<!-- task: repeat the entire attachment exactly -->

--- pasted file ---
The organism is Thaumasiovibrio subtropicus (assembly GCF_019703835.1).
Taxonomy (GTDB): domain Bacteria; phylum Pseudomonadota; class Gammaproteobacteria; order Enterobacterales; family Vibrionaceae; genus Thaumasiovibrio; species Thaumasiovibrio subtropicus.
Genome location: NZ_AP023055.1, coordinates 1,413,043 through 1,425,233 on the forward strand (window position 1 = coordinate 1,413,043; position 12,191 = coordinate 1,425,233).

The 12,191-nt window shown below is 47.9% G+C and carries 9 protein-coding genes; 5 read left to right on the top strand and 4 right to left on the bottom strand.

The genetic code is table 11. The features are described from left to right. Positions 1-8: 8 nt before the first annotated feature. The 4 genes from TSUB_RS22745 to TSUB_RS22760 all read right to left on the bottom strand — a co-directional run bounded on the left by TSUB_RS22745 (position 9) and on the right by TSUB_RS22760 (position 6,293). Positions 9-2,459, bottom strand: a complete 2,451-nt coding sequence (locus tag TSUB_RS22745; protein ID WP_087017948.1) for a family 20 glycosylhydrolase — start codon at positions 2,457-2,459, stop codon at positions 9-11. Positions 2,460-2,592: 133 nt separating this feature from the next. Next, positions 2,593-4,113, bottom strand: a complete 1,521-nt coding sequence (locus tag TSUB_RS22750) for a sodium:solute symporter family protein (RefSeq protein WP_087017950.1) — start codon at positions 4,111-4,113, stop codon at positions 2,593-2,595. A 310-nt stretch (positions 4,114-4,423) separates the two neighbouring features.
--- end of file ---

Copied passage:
The organism is Thaumasiovibrio subtropicus (assembly GCF_019703835.1).
Taxonomy (GTDB): domain Bacteria; phylum Pseudomonadota; class Gammaproteobacteria; order Enterobacterales; family Vibrionaceae; genus Thaumasiovibrio; species Thaumasiovibrio subtropicus.
Genome location: NZ_AP023055.1, coordinates 1,413,043 through 1,425,233 on the forward strand (window position 1 = coordinate 1,413,043; position 12,191 = coordinate 1,425,233).

The 12,191-nt window shown below is 47.9% G+C and carries 9 protein-coding genes; 5 read left to right on the top strand and 4 right to left on the bottom strand.

The genetic code is table 11. The features are described from left to right. Positions 1-8: 8 nt before the first annotated feature. The 4 genes from TSUB_RS22745 to TSUB_RS22760 all read right to left on the bottom strand — a co-directional run bounded on the left by TSUB_RS22745 (position 9) and on the right by TSUB_RS22760 (position 6,293). Positions 9-2,459, bottom strand: a complete 2,451-nt coding sequence (locus tag TSUB_RS22745; protein ID WP_087017948.1) for a family 20 glycosylhydrolase — start codon at positions 2,457-2,459, stop codon at positions 9-11. Positions 2,460-2,592: 133 nt separating this feature from the next. Next, positions 2,593-4,113, bottom strand: a complete 1,521-nt coding sequence (locus tag TSUB_RS22750) for a sodium:solute symporter family protein (RefSeq protein WP_087017950.1) — start codon at positions 4,111-4,113, stop codon at positions 2,593-2,595. A 310-nt stretch (positions 4,114-4,423) separates the two neighbouring features.